Despite the fact that no black King visited England during the period there was a well understood iconography associated and attitude towards blacks.
Prof Kath Lowe in her article in Black Africans in Renaissance Europe (BTW this is the book the Blog takes its name from the acronym of the book’s title) looked at travel journals, costume books, legal documents, paintings, jokes and books to understand how blacks were viewed –to determine what was the instinctive cultural response to blacks at the time.
There were two broad areas of difference - blacks were seen as slaves as these were the only blacks known to the majority and that they were culturally inferior. Aristotle argued there were the civilised and the barbarians, he determined a list of criteria by which the former could be accessed. Black Africans fail on every count for example the civilised wore clothes according to Aristotle , and the style and quality of their clothing, through sumptuary laws, reflected status in society. Black African went around naked so they must be totally uncivilised - barbarians!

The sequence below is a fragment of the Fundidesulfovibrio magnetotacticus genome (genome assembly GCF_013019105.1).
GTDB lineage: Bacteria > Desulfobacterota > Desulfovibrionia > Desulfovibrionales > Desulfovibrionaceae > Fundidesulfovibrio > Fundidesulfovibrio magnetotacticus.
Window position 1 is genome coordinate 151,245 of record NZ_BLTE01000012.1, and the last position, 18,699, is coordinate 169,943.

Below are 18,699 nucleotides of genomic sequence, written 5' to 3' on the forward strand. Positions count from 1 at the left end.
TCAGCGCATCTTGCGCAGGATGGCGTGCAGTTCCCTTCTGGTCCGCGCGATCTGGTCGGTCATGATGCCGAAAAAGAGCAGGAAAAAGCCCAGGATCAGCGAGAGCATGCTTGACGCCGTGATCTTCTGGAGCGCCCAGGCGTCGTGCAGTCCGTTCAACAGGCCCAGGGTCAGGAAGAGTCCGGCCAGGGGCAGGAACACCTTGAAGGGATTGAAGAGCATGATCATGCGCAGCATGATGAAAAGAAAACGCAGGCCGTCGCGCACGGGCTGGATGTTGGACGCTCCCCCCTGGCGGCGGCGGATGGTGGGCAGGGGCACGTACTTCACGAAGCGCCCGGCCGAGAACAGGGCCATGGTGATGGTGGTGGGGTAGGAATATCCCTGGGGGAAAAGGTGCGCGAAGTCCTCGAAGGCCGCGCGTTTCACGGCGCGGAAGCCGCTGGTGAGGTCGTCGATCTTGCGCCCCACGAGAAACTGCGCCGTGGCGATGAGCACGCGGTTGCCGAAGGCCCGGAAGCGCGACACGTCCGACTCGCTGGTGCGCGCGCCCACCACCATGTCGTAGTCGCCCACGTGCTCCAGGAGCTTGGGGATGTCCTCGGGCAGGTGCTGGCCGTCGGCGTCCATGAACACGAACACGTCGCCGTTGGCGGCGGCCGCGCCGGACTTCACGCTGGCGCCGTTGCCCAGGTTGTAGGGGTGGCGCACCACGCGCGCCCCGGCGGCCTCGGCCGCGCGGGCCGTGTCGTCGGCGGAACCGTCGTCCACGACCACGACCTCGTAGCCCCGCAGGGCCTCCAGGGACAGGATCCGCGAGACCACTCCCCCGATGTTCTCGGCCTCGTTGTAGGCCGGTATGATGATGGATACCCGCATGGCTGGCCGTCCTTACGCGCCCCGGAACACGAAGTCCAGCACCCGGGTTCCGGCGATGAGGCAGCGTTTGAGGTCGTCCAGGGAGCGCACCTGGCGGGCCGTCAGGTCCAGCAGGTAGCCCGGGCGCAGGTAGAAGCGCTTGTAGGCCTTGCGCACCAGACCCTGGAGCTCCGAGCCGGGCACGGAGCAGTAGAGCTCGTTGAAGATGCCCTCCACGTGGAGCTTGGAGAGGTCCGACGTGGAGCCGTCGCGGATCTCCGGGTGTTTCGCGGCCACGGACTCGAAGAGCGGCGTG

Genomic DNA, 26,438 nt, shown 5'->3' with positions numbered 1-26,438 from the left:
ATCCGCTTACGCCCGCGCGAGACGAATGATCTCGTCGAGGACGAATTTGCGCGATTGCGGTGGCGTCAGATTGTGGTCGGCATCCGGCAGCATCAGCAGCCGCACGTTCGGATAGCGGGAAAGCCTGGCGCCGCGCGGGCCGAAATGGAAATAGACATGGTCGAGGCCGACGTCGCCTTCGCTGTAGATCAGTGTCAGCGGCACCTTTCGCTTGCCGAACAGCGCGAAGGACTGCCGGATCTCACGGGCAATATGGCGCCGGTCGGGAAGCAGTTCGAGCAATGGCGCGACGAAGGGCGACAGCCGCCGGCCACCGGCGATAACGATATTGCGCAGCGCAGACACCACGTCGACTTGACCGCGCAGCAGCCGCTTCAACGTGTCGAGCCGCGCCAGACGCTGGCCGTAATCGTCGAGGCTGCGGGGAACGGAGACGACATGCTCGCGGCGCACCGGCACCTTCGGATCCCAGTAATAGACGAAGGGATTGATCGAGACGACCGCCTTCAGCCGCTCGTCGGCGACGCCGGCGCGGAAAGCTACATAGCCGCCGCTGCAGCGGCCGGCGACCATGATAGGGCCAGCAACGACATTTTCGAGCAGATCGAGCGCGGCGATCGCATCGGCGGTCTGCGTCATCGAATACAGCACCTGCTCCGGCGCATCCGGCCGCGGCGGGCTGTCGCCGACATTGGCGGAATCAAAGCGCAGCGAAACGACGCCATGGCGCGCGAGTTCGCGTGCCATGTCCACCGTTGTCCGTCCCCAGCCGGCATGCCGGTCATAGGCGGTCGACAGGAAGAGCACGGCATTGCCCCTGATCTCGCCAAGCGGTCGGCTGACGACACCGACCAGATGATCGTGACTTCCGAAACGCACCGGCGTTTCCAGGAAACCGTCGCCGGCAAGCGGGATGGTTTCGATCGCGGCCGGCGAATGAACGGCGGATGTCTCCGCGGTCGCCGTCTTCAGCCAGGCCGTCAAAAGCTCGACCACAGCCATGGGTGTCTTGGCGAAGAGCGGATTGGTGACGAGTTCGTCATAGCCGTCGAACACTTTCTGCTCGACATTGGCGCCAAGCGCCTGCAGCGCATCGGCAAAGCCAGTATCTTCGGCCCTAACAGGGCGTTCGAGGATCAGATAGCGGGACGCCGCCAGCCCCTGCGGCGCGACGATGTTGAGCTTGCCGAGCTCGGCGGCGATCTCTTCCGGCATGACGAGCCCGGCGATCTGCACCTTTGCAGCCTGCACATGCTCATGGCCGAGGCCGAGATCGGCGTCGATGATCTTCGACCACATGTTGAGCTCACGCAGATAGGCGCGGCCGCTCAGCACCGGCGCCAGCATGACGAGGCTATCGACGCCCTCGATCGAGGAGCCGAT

Culturally blacks were stereotyped:
- They had body marks and wore gold jewellery
- They lacked appreciation of civility and civilisation being: lazy, irresponsible, sexually promiscuous, drunk and prone to criminality..and seen laughing public!
- They could only do certain jobs: those requiring physical work , horsemen, swordsmen, guards, musicians, dancers.
Some of these attribute can be seen in the black Magus reflecting the dichotomy in the image of the Black Magus as King and the reality of the black as a barbarian and slave.